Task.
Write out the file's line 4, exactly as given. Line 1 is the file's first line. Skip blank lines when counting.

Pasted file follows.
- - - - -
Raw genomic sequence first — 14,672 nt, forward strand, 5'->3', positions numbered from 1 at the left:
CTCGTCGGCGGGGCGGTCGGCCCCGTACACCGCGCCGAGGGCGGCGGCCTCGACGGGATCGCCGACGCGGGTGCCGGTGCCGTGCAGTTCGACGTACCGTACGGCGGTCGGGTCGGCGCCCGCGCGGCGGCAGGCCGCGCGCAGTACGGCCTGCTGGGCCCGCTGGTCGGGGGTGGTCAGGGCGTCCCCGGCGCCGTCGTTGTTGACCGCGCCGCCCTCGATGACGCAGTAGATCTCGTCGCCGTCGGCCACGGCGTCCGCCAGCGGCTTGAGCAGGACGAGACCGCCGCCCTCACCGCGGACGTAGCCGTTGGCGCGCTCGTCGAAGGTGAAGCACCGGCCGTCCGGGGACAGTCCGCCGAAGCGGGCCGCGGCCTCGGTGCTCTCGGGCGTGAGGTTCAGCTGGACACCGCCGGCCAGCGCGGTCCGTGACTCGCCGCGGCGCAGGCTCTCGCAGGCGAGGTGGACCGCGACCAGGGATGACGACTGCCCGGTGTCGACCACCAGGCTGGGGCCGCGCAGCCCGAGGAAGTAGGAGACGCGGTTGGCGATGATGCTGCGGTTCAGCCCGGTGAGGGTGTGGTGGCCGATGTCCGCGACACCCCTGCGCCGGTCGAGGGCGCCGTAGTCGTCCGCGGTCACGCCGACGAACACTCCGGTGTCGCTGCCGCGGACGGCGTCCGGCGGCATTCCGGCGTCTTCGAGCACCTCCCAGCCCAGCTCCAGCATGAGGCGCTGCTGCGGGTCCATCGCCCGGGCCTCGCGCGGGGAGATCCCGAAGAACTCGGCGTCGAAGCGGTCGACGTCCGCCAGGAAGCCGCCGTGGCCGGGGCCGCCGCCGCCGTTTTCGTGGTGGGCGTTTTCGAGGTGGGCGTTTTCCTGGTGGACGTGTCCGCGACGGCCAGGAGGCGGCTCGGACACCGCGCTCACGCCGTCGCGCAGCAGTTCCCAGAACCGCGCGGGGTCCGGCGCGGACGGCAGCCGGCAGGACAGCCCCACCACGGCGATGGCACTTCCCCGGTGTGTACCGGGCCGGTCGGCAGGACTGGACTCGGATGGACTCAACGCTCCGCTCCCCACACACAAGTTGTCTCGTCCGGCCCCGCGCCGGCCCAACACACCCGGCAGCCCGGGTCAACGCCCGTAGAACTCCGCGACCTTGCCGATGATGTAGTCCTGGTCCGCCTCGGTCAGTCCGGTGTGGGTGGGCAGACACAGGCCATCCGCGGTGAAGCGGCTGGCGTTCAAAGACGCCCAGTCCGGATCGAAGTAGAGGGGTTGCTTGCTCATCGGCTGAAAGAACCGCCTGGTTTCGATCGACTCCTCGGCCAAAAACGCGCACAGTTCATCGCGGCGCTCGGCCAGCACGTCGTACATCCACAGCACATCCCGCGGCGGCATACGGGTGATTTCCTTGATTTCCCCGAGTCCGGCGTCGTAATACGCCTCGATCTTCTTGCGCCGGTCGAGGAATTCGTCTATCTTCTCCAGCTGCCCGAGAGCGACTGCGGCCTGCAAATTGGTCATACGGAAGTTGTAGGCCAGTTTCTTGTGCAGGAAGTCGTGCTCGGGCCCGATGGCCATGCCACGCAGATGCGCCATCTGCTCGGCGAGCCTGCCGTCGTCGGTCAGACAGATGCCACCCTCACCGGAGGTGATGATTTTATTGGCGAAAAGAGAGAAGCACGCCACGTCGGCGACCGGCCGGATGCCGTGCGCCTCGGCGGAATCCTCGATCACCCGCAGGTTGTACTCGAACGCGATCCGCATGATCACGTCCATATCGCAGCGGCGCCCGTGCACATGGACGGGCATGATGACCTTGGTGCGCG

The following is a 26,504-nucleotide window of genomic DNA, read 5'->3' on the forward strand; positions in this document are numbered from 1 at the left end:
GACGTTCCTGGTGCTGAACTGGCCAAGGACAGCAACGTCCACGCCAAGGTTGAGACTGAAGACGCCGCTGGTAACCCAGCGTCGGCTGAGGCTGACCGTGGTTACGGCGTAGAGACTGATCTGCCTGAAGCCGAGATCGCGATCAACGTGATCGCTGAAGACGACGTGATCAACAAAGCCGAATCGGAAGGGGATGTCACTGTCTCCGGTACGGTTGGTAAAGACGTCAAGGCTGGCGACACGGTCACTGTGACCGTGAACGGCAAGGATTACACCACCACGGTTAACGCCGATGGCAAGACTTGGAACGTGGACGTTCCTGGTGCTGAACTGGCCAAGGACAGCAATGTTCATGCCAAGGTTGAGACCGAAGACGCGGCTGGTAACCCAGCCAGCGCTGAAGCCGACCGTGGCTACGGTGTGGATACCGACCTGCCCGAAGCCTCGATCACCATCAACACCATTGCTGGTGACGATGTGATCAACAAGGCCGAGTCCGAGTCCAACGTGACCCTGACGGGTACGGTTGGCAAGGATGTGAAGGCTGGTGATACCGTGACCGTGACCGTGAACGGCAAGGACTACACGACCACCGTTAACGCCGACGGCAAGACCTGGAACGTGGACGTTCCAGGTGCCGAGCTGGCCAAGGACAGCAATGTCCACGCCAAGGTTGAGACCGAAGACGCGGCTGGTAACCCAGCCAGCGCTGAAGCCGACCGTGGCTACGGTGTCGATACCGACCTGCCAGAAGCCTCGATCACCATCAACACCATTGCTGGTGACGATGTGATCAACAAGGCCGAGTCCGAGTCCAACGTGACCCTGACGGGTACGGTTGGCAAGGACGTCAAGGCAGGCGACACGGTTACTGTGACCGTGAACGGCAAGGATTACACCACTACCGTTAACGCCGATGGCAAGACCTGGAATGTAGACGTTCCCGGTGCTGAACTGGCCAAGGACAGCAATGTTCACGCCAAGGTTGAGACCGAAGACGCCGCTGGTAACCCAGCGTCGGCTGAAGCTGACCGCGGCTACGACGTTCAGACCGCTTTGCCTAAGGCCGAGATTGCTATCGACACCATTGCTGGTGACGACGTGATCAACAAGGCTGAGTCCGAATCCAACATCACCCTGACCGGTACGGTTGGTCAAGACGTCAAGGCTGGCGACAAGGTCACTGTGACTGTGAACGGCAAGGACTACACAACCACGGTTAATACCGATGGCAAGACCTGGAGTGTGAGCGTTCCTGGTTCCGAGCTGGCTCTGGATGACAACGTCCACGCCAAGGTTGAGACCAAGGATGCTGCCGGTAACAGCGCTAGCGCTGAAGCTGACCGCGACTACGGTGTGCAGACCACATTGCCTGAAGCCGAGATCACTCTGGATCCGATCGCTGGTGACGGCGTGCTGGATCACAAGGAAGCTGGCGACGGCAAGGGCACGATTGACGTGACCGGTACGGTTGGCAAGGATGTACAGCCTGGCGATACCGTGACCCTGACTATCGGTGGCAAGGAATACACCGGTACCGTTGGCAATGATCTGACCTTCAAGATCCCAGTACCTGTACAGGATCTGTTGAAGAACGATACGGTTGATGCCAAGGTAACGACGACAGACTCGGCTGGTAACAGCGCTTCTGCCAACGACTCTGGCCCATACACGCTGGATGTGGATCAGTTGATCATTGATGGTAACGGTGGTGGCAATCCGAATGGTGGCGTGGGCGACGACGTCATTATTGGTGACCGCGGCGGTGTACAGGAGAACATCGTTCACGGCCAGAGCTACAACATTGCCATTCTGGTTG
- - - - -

GACGTTCCTGGTGCTGAACTGGCCAAGGACAGCAACGTCCACGCCAAGGTTGAGACTGAAGACGCCGCTGGTAACCCAGCGTCGGCTGAGGCTGACCGTGGTTACGGCGTAGAGACTGATCTGCCTGAAGCCGAGATCGCGATCAACGTGATCGCTGAAGACGACGTGATCAACAAAGCCGAATCGGAAGGGGATGTCACTGTCTCCGGTACGGTTGGTAAAGACGTCAAGGCTGGCGACACGGTCACTGTGACCGTGAACGGCAAGGATTACACCACCACGGTTAACGCCGATGGCAAGACTTGGAACGTGGACGTTCCTGGTGCTGAACTGGCCAAGGACAGCAATGTTCATGCCAAGGTTGAGACCGAAGACGCGGCTGGTAACCCAGCCAGCGCTGAAGCCGACCGTGGCTACGGTGTGGATACCGACCTGCCCGAAGCCTCGATCACCATCAACACCATTGCTGGTGACGATGTGATCAACAAGGCCGAGTCCGAGTCCAACGTGACCCTGACGGGTACGGTTGGCAAGGATGTGAAGGCTGGTGATACCGTGACCGTGACCGTGAACGGCAAGGACTACACGACCACCGTTAACGCCGACGGCAAGACCTGGAACGTGGACGTTCCAGGTGCCGAGCTGGCCAAGGACAGCAATGTCCACGCCAAGGTTGAGACCGAAGACGCGGCTGGTAACCCAGCCAGCGCTGAAGCCGACCGTGGCTACGGTGTCGATACCGACCTGCCAGAAGCCTCGATCACCATCAACACCATTGCTGGTGACGATGTGATCAACAAGGCCGAGTCCGAGTCCAACGTGACCCTGACGGGTACGGTTGGCAAGGACGTCAAGGCAGGCGACACGGTTACTGTGACCGTGAACGGCAAGGATTACACCACTACCGTTAACGCCGATGGCAAGACCTGGAATGTAGACGTTCCCGGTGCTGAACTGGCCAAGGACAGCAATGTTCACGCCAAGGTTGAGACCGAAGACGCCGCTGGTAACCCAGCGTCGGCTGAAGCTGACCGCGGCTACGACGTTCAGACCGCTTTGCCTAAGGCCGAGATTGCTATCGACACCATTGCTGGTGACGACGTGATCAACAAGGCTGAGTCCGAATCCAACATCACCCTGACCGGTACGGTTGGTCAAGACGTCAAGGCTGGCGACAAGGTCACTGTGACTGTGAACGGCAAGGACTACACAACCACGGTTAATACCGATGGCAAGACCTGGAGTGTGAGCGTTCCTGGTTCCGAGCTGGCTCTGGATGACAACGTCCACGCCAAGGTTGAGACCAAGGATGCTGCCGGTAACAGCGCTAGCGCTGAAGCTGACCGCGACTACGGTGTGCAGACCACATTGCCTGAAGCCGAGATCACTCTGGATCCGATCGCTGGTGACGGCGTGCTGGATCACAAGGAAGCTGGCGACGGCAAGGGCACGATTGACGTGACCGGTACGGTTGGCAAGGATGTACAGCCTGGCGATACCGTGACCCTGACTATCGGTGGCAAGGAATACACCGGTACCGTTGGCAATGATCTGACCTTCAAGATCCCAGTACCTGTACAGGATCTGTTGAAGAACGATACGGTTGATGCCAAGGTAACGACGACAGACTCGGCTGGTAACAGCGCTTCTGCCAACGACTCTGGCCCATACACGCTGGATGTGGATCAGTTGATCATTGATGGTAACGGTGGTGGCAATCCGAATGGTGGCGTGGGCGACGACGTCATTATTGGTGACCGCGGCGGTGTACAGGAGAACATCGTTCACGGCCAGAGCTACAACATTGCCATTCTGGTTG